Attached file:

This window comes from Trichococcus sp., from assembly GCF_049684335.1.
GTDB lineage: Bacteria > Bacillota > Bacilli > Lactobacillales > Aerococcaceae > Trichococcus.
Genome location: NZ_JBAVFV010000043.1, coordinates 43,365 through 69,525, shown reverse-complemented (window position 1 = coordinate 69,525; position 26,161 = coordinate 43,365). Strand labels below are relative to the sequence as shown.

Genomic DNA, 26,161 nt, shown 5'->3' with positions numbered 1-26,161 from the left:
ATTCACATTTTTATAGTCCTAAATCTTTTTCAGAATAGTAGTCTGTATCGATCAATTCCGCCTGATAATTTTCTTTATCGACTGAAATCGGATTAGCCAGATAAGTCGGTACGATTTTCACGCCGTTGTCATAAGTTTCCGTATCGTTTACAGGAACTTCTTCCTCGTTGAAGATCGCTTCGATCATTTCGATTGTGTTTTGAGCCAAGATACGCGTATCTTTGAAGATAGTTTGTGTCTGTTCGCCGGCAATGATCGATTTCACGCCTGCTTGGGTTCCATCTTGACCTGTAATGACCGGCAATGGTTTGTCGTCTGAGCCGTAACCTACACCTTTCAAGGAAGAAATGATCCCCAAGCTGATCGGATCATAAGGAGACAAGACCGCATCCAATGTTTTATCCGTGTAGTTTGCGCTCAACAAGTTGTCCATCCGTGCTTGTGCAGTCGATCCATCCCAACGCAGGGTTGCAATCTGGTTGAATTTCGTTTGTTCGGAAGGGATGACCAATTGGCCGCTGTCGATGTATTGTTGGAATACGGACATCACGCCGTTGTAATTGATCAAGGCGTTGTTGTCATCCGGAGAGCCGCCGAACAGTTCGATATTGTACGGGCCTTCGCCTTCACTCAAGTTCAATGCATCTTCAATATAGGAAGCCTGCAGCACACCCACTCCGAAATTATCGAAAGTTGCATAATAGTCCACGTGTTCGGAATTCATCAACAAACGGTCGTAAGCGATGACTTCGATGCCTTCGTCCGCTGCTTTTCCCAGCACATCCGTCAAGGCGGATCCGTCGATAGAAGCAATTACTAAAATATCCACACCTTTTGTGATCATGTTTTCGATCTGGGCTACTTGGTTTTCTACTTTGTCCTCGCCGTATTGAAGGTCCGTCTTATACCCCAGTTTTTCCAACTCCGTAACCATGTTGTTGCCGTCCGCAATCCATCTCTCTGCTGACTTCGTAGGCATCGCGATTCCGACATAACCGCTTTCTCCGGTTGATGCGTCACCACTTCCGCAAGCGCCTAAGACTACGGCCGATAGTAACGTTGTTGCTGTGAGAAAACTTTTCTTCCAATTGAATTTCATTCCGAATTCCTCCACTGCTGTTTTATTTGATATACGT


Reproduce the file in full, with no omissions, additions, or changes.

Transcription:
This window comes from Trichococcus sp., from assembly GCF_049684335.1.
GTDB lineage: Bacteria > Bacillota > Bacilli > Lactobacillales > Aerococcaceae > Trichococcus.
Genome location: NZ_JBAVFV010000043.1, coordinates 43,365 through 69,525, shown reverse-complemented (window position 1 = coordinate 69,525; position 26,161 = coordinate 43,365). Strand labels below are relative to the sequence as shown.

Genomic DNA, 26,161 nt, shown 5'->3' with positions numbered 1-26,161 from the left:
ATTCACATTTTTATAGTCCTAAATCTTTTTCAGAATAGTAGTCTGTATCGATCAATTCCGCCTGATAATTTTCTTTATCGACTGAAATCGGATTAGCCAGATAAGTCGGTACGATTTTCACGCCGTTGTCATAAGTTTCCGTATCGTTTACAGGAACTTCTTCCTCGTTGAAGATCGCTTCGATCATTTCGATTGTGTTTTGAGCCAAGATACGCGTATCTTTGAAGATAGTTTGTGTCTGTTCGCCGGCAATGATCGATTTCACGCCTGCTTGGGTTCCATCTTGACCTGTAATGACCGGCAATGGTTTGTCGTCTGAGCCGTAACCTACACCTTTCAAGGAAGAAATGATCCCCAAGCTGATCGGATCATAAGGAGACAAGACCGCATCCAATGTTTTATCCGTGTAGTTTGCGCTCAACAAGTTGTCCATCCGTGCTTGTGCAGTCGATCCATCCCAACGCAGGGTTGCAATCTGGTTGAATTTCGTTTGTTCGGAAGGGATGACCAATTGGCCGCTGTCGATGTATTGTTGGAATACGGACATCACGCCGTTGTAATTGATCAAGGCGTTGTTGTCATCCGGAGAGCCGCCGAACAGTTCGATATTGTACGGGCCTTCGCCTTCACTCAAGTTCAATGCATCTTCAATATAGGAAGCCTGCAGCACACCCACTCCGAAATTATCGAAAGTTGCATAATAGTCCACGTGTTCGGAATTCATCAACAAACGGTCGTAAGCGATGACTTCGATGCCTTCGTCCGCTGCTTTTCCCAGCACATCCGTCAAGGCGGATCCGTCGATAGAAGCAATTACTAAAATATCCACACCTTTTGTGATCATGTTTTCGATCTGGGCTACTTGGTTTTCTACTTTGTCCTCGCCGTATTGAAGGTCCGTCTTATACCCCAGTTTTTCCAACTCCGTAACCATGTTGTTGCCGTCCGCAATCCATCTCTCTGCTGACTTCGTAGGCATCGCGATTCCGACATAACCGCTTTCTCCGGTTGATGCGTCACCACTTCCGCAAGCGCCTAAGACTACGGCCGATAGTAACGTTGTTGCTGTGAGAAAACTTTTCTTCCAATTGAATTTCATTCCGAATTCCTCCACTGCTGTTTTATTTGATATACGT